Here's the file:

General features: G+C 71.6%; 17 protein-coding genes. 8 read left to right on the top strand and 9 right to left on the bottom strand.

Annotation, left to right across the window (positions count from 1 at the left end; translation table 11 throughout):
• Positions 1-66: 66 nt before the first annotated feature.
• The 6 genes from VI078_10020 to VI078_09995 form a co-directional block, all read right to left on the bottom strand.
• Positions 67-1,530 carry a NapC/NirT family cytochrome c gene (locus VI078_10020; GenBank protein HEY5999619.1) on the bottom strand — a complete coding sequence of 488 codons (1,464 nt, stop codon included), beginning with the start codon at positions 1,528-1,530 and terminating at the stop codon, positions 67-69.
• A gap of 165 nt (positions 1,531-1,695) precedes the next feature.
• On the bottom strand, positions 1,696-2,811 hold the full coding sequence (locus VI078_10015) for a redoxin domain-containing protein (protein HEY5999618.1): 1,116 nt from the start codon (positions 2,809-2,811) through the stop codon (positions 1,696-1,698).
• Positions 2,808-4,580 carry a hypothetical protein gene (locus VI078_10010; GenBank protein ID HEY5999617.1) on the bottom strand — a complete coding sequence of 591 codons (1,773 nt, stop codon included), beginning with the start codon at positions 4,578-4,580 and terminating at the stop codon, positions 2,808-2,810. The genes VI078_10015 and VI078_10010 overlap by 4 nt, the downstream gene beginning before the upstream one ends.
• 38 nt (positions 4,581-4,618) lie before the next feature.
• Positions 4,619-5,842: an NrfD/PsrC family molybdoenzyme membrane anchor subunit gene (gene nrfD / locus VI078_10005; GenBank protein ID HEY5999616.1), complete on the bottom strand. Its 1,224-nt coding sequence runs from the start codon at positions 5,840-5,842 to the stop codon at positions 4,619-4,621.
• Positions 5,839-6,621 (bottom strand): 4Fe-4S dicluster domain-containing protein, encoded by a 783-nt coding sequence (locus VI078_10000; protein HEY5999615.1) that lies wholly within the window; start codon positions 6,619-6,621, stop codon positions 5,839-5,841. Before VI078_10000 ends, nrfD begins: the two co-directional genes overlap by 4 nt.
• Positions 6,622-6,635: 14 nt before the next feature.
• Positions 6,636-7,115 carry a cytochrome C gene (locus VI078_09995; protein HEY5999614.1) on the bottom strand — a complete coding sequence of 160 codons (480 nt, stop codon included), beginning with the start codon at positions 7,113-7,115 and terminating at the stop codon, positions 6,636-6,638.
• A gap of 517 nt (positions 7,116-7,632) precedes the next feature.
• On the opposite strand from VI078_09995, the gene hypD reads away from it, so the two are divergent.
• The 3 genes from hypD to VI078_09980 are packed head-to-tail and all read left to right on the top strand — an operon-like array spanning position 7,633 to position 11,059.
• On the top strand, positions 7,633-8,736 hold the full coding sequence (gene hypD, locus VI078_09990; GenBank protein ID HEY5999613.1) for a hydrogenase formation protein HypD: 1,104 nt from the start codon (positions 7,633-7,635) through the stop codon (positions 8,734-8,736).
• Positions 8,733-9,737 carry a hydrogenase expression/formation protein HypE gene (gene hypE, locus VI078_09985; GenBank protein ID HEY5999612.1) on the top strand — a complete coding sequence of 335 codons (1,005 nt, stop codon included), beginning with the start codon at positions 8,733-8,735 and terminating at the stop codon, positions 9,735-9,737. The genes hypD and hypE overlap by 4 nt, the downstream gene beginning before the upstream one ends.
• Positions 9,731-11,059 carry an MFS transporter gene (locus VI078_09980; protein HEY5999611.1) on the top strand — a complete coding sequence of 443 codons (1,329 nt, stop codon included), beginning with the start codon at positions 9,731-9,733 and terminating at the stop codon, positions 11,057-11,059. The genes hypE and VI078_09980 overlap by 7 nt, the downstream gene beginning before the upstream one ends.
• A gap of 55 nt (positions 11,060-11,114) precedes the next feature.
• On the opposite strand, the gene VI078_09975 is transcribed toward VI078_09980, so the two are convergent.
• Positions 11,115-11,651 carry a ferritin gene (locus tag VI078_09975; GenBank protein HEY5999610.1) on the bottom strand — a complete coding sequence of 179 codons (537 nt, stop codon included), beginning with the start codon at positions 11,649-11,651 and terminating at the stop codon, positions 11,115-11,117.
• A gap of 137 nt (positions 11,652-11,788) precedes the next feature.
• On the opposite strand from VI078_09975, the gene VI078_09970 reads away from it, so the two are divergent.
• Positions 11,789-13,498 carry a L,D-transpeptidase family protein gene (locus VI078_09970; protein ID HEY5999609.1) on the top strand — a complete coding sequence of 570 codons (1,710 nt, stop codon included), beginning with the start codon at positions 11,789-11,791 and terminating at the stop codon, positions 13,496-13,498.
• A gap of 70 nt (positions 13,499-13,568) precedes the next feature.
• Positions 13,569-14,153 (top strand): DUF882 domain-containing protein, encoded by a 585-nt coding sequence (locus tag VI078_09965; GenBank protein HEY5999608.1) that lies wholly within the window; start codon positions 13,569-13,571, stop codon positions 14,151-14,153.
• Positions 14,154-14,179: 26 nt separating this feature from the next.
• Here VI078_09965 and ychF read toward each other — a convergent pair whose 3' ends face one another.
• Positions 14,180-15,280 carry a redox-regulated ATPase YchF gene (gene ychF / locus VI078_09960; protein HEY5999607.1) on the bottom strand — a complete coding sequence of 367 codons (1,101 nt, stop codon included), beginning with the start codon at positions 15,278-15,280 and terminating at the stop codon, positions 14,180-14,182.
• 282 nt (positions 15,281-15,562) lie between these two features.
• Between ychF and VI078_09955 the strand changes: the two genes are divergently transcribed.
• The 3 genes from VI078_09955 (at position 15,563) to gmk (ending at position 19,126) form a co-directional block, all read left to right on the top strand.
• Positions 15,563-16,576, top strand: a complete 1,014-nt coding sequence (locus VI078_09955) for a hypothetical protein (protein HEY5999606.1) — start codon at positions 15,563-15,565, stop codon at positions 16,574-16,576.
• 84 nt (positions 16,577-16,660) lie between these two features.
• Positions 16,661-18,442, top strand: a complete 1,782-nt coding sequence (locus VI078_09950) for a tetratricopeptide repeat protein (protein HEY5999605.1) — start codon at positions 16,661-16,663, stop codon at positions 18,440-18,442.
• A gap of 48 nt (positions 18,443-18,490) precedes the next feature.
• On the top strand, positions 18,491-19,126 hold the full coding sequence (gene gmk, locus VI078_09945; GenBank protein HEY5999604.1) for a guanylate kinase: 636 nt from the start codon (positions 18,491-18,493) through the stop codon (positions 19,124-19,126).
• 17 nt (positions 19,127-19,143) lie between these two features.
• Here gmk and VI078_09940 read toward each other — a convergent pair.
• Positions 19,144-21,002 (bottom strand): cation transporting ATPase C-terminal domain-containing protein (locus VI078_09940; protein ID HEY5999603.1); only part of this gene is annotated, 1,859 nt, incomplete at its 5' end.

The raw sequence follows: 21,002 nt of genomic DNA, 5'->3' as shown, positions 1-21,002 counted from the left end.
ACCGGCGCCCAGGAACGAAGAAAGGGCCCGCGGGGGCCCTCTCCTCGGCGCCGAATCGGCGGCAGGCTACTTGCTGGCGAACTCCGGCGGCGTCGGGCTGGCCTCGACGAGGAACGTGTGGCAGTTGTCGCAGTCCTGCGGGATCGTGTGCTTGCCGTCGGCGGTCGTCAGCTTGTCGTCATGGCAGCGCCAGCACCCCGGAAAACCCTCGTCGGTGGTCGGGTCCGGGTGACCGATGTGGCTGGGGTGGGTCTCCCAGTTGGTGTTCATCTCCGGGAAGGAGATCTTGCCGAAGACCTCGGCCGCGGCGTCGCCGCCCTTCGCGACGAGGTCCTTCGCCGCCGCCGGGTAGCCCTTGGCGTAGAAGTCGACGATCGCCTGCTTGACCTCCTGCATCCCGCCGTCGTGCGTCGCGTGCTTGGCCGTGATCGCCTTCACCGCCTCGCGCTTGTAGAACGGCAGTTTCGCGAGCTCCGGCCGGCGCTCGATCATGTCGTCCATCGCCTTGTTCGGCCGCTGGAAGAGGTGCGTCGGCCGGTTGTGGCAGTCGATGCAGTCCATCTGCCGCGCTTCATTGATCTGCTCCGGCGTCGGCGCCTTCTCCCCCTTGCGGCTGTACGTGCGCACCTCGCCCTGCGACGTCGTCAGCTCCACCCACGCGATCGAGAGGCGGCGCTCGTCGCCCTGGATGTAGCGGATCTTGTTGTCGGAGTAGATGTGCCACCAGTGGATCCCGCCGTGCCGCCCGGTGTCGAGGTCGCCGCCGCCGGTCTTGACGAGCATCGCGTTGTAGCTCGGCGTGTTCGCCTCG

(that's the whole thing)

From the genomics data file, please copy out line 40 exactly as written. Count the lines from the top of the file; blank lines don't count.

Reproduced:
• Here gmk and VI078_09940 read toward each other — a convergent pair.